There is no doubting the power that “Dallas Buyers Club” exercises over its audience. Ron is charming, infuriating and ingenious, we can’t help but admire his determination in the face of certain death. His growing relationship with Rayon is ironically the closest thing Ron will ever get to domestic bliss. When they finally embrace as friends you can feel the love and angst released from their dying frames tingle over the screen. It is the greatest moment in Jean-Marc Vallée’s movie-and perhaps the most calculated.
Cinema has a strange habit of captivating and manipulating you when you least expect it. Who’d have thought that Matthew McConaughey would continue his run of stunning character roles? His “McConaissance” has seen him shed his rom-com image for a line in dark, satirical modern Cowboys – his work in “Dallas Buyers Club” thoroughly deserves an Oscar for his startling transformation into Ron. Sometimes we have to accept that we’ve been had, that the slick Hollywood machine has dismantled our achingly cool force field.
Ron’s story has undergone a ruthlessly efficient makeover. Friends and relatives certainly didn’t think he was homophobic and he is often cited as being bisexual. He did smuggle those drugs and increase the life expectancy of many in the club. Hollywood never let a small detail like the truth get in the way of a good story so Jared Leto’s tender Rayon and Jennifer Garner’s no nonsense Doctor Saks are composite figments of a scriptwriters imagination, superbly acted conduits to help bring home the Oscar for McConaughey’s worthy star turn.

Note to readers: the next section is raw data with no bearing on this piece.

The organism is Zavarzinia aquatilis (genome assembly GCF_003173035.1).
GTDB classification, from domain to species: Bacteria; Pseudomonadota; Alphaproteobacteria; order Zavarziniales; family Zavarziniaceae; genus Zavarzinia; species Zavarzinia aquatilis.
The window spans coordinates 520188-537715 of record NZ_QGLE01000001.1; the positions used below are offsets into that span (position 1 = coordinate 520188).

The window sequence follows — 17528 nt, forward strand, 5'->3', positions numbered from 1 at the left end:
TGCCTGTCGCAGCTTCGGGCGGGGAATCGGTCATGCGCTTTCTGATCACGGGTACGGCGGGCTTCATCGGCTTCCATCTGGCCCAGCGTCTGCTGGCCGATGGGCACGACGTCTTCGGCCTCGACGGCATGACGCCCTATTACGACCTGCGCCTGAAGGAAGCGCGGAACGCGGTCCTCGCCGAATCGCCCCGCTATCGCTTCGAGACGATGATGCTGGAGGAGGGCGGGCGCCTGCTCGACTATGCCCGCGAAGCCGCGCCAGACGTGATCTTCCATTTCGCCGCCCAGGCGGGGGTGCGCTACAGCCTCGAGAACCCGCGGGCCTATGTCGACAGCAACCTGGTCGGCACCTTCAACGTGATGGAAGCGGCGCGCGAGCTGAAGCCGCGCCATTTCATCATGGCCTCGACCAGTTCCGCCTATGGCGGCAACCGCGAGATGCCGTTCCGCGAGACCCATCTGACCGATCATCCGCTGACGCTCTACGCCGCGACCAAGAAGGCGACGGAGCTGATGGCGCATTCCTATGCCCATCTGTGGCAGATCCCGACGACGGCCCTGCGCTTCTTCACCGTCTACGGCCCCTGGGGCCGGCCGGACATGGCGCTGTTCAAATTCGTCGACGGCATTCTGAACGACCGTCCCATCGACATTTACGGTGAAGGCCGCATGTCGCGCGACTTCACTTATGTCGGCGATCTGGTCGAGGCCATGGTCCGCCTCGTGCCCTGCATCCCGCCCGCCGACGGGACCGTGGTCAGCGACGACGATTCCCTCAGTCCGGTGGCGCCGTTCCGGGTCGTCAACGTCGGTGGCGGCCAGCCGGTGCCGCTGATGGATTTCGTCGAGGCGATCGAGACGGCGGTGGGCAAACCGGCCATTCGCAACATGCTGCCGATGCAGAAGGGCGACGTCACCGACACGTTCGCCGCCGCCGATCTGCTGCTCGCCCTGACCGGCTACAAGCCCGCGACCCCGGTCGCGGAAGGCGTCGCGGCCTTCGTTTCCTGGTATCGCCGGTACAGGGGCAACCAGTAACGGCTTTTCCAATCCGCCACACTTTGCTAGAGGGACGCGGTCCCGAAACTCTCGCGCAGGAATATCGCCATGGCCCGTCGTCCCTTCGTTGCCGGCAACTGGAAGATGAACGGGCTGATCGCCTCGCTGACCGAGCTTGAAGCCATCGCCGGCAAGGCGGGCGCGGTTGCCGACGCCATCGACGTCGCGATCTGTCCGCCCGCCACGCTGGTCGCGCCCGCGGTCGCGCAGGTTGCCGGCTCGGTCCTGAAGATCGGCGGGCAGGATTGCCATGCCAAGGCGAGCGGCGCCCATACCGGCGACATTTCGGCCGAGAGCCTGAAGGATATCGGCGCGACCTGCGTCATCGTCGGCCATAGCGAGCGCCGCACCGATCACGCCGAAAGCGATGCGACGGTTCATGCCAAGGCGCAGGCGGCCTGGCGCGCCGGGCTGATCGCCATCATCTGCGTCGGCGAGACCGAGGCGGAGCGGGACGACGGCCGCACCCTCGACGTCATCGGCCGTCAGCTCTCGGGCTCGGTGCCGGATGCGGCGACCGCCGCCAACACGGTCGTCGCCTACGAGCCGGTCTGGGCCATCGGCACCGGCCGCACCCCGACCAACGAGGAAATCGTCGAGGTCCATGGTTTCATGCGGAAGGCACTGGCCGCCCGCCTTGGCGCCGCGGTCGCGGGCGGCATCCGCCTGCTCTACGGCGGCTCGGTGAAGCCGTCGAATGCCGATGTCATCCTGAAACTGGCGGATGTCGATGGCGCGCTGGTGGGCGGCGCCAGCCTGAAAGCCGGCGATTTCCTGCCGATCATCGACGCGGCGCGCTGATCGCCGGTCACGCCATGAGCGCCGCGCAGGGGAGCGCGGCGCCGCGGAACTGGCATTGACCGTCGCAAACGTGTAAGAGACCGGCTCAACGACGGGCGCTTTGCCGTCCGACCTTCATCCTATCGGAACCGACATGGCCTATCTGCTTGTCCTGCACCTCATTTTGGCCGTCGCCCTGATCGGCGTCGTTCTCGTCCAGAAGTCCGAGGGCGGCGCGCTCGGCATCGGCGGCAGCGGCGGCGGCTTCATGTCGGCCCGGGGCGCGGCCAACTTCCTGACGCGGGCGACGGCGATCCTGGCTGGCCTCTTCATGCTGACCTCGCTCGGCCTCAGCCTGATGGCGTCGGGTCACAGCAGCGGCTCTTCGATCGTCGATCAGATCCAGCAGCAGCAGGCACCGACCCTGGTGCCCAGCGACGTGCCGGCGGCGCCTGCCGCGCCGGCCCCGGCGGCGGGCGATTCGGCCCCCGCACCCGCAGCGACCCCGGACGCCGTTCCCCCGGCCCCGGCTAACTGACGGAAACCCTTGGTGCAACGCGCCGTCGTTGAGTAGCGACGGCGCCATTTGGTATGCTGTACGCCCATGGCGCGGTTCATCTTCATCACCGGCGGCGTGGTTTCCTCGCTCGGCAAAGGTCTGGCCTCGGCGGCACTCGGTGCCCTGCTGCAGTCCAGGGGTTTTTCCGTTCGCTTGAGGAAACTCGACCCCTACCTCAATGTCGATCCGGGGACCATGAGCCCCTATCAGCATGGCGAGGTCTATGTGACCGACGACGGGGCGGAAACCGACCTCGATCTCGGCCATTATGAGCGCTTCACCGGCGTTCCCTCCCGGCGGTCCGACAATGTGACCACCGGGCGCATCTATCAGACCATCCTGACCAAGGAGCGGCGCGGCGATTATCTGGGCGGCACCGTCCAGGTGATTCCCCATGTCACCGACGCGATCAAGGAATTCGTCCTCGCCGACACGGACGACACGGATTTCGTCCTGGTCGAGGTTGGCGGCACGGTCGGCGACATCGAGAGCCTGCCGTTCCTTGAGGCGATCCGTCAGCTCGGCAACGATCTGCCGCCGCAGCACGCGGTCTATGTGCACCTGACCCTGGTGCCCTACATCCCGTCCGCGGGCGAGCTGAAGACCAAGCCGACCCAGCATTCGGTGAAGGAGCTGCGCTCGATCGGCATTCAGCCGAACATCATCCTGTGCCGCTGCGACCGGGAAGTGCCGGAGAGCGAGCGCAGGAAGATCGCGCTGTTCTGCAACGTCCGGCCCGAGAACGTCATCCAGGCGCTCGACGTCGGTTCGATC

Does “Dallas Buyers Club” hijack the history of the battle so hard fought by the AIDS activists throughout the plague years? Or should we be grateful that this moving film has had the courage to tackle a subject so often overlooked by Hollywood? Have we moved backwards when gay characters are portrayed as subservient and reliant on a straight homophobe not matter how sainted he later becomes?
“Dallas Buyers Club” is a complicated watch, one for the head and the heart and if it serves only one purpose then it should be to point the audience in the direction eloquently written about by Patrick Mulcahey in “The Huffington Post”
“We can honor the heroes of our plague years who staved off our obliteration with no thought toward being played by movie stars. Every gay man, anyone ever affected by AIDS, should know the name Martin Delaney. Learn about him in The New York Times or The Lancet or the American Journalism Review. See why Anthony Fauci, head of the National Institute of Allergy and Infectious Diseases, flew to San Francisco to deliver his eulogy. Read Jonathan Kwitny’s “Acceptable Risks” and Arthur Kahn’s “AIDS, the Winter War.” Both books are going out of print. Don’t let the story of what really happened, and who made it happen, disappear with them.”